Search ad platforms are a two-sided business, which face economic considerations that traditonal media platforms also face. But it is unique in many ways, such as the pricing of keywords. Advertisers use different platforms for search ads, so in each platform, the CPC or cost per click is determined through the auction for keyword bidding per platform. CPCs may be similar for different platforms if the bidders are the same, but platforms that are not as attractive to bidders may have lower CPCs for keywords compared to other platforms. For example, Google’s worldwide CPC is 2.00 dollars, while that for Yahoo is 0.75 dollars.

Online Display Advertising Business

More than 0.05 percent of the estimated number of unique Internet visitors have reached 19,000 websites, including traditional media company sites such as that for the New York Times, Facebook, blogs, etc. These published websites also have ad inventories like search results pages. This business is called online display advertising.

Web publishers edit their websites primarily written in HTML, to allow parts of the pages for ad insertion from various ad sources. Ad space in these web pages are usually sold based on pixel width and length. Various ads are sold, such as skyscraper ads, banner ads, and rectangle ads. Some websites have higher value than others, value of ads depend on location, and viewer value depends on age among other factors.

The main technological difference between traditional media ads and online display advertising is that online, ads are served to targeted individual customers in real time, whereas in traditional media, targeting is done through broader categories such as demographic and socioeconomic groups. However, the degree of targeting among online advertisers as of now is still relatively modest, but targeting is becoming increasingly important.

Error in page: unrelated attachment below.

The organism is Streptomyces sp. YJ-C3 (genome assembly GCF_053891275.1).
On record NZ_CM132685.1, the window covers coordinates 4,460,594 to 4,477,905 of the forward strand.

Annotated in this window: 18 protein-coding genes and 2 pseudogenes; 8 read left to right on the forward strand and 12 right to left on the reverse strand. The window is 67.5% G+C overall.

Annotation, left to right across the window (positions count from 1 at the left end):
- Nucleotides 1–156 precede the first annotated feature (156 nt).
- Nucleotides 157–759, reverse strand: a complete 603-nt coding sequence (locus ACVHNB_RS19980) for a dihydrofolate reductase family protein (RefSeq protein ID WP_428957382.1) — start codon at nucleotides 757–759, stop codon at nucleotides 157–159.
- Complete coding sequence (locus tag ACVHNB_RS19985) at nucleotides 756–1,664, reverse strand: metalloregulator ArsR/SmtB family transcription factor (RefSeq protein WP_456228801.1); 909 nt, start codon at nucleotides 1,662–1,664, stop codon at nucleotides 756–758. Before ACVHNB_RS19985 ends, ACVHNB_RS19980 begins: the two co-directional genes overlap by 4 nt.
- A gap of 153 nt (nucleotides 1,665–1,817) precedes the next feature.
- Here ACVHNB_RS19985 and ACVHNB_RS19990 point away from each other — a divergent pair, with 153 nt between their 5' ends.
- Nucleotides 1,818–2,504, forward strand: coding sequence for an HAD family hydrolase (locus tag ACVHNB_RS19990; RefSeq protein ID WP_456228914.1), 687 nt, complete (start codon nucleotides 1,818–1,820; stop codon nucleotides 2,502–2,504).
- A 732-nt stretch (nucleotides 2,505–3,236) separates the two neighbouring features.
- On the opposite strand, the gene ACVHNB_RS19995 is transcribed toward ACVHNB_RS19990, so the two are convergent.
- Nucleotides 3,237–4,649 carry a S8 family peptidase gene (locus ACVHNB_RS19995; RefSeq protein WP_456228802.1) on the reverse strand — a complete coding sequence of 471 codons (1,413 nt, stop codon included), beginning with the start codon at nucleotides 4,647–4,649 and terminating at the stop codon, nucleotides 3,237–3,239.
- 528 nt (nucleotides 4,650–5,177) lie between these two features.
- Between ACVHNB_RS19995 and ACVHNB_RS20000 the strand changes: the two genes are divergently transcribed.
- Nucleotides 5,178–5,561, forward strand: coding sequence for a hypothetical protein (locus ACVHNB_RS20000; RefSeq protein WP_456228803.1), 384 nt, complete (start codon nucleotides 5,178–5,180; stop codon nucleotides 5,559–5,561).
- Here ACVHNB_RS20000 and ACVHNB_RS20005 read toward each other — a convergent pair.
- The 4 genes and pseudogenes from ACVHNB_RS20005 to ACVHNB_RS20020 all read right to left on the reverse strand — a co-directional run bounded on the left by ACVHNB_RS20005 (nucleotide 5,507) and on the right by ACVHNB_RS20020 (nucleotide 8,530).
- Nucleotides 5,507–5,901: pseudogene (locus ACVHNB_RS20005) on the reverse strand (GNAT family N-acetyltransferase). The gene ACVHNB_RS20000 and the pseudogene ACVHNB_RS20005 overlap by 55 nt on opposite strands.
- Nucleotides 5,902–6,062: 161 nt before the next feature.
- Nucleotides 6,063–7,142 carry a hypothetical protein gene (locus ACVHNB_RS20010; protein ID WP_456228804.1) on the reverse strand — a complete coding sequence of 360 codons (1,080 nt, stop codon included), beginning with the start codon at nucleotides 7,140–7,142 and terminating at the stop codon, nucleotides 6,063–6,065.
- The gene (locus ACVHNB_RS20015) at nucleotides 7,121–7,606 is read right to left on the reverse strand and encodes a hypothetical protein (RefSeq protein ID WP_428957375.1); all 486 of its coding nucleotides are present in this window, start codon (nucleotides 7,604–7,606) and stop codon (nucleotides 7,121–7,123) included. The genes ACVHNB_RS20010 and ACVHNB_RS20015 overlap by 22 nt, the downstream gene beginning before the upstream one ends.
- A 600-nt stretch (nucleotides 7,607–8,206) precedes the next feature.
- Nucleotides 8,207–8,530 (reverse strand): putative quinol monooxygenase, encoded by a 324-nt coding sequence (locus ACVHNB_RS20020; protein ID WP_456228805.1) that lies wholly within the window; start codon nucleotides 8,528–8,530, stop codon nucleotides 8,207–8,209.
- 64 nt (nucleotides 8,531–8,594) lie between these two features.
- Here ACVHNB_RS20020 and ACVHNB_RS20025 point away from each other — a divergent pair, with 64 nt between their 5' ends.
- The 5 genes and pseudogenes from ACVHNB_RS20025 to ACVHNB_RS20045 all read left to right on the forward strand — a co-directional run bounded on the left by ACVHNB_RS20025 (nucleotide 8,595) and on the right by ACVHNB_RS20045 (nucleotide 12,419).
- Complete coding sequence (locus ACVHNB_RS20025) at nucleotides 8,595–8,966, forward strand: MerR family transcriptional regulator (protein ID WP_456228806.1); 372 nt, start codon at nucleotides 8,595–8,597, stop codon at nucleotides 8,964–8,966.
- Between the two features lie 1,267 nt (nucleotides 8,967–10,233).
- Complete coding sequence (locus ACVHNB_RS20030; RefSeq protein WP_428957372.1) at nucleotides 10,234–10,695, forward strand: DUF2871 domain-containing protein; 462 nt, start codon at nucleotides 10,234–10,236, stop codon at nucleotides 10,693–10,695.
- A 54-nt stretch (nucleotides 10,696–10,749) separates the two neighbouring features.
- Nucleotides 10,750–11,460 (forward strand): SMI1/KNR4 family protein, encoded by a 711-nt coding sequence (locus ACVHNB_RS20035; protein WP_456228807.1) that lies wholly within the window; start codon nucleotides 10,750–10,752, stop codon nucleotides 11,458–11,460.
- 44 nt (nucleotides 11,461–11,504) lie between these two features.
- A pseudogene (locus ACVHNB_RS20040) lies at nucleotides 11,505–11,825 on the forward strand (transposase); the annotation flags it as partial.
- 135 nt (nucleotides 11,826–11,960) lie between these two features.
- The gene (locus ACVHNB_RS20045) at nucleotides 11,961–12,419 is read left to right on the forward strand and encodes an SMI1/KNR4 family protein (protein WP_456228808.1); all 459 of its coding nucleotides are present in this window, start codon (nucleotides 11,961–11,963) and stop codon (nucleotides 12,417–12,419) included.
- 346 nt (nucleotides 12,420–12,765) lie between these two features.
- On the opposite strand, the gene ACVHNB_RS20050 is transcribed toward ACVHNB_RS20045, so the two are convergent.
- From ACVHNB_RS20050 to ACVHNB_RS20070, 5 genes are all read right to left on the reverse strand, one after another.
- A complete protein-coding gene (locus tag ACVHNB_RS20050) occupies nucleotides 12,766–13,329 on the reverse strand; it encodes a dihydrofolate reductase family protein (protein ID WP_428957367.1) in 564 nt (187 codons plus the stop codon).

Market Structure for Advertising on Publisher Websites

Publishers create content for their websites to attract viewers. They can then sell advertising inventory to advertisers. An intermediary acts between advertisers and publishers, called the advertising networks. Another player is the advertising software tool company, which supply software tools for both the advertisers and publishers, and aims to get good feedback from both.

During 2006, the top publishers for display advertising revenue include Yahoo, Time Warner/AOL and Microsoft Netowrk. Among advertising networks, Google tops the list, followed by Advertising.com and ValueClick. Among tool providers DoubleClick leads, followed by 24/7 Readl Media and Atlas. These rankings are only for the United States.

During 2007, most of the leading Advertising software tool companies were bought by huge platforms. For example, Google purchased DoubleClick and Microsoft bought aQuantive.

Prices and Costs for Online Display Advertising

Majority of display advertising inventory is sold using CPM, with prices varying from 1 dollar to more than a hundred dollars in 2007. Among advertising revenues, 15 to 20 percent is kept by the number one contextual network, Google.

Most large viewers view online display advertising as nothing more than traditional advertising but with the capability of customizing space for individual viewers. But one difference is the heteregoneity of online advertising space, which makes matching suppy and demand very challenging from a technical stand point. Therefore, transaction costs between advertiser and publisher in this case is 20 percent more than the sales price after taking into account publisher tools and ad networks, much higher than the costs of intermediation in other kinds of industries.

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http://storify.com/panoramicp177/why-Business-turn-to-television-advertisements-pro December 17, 2013 at 12:36 pm